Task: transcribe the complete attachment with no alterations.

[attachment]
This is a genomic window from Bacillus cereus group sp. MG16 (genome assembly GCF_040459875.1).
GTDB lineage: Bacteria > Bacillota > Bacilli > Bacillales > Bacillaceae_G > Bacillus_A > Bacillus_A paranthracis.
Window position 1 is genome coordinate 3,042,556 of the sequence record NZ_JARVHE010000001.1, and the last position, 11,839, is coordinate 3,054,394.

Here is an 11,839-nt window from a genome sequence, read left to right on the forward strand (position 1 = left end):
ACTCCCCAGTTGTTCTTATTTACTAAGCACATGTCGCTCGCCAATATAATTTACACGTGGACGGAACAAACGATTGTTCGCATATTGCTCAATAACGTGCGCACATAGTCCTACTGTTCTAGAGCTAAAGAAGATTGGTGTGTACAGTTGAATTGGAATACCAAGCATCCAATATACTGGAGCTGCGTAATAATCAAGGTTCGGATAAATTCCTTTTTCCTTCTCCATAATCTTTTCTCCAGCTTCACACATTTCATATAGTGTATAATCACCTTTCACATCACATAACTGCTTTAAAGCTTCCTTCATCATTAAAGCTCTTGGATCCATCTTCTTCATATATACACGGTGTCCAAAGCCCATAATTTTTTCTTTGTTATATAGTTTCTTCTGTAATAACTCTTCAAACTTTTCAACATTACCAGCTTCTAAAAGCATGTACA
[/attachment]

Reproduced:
This is a genomic window from Bacillus cereus group sp. MG16 (genome assembly GCF_040459875.1).
GTDB lineage: Bacteria > Bacillota > Bacilli > Bacillales > Bacillaceae_G > Bacillus_A > Bacillus_A paranthracis.
Window position 1 is genome coordinate 3,042,556 of the sequence record NZ_JARVHE010000001.1, and the last position, 11,839, is coordinate 3,054,394.

Here is an 11,839-nt window from a genome sequence, read left to right on the forward strand (position 1 = left end):
ACTCCCCAGTTGTTCTTATTTACTAAGCACATGTCGCTCGCCAATATAATTTACACGTGGACGGAACAAACGATTGTTCGCATATTGCTCAATAACGTGCGCACATAGTCCTACTGTTCTAGAGCTAAAGAAGATTGGTGTGTACAGTTGAATTGGAATACCAAGCATCCAATATACTGGAGCTGCGTAATAATCAAGGTTCGGATAAATTCCTTTTTCCTTCTCCATAATCTTTTCTCCAGCTTCACACATTTCATATAGTGTATAATCACCTTTCACATCACATAACTGCTTTAAAGCTTCCTTCATCATTAAAGCTCTTGGATCCATCTTCTTCATATATACACGGTGTCCAAAGCCCATAATTTTTTCTTTGTTATATAGTTTCTTCTGTAATAACTCTTCAAACTTTTCAACATTACCAGCTTCTAAAAGCATGTACA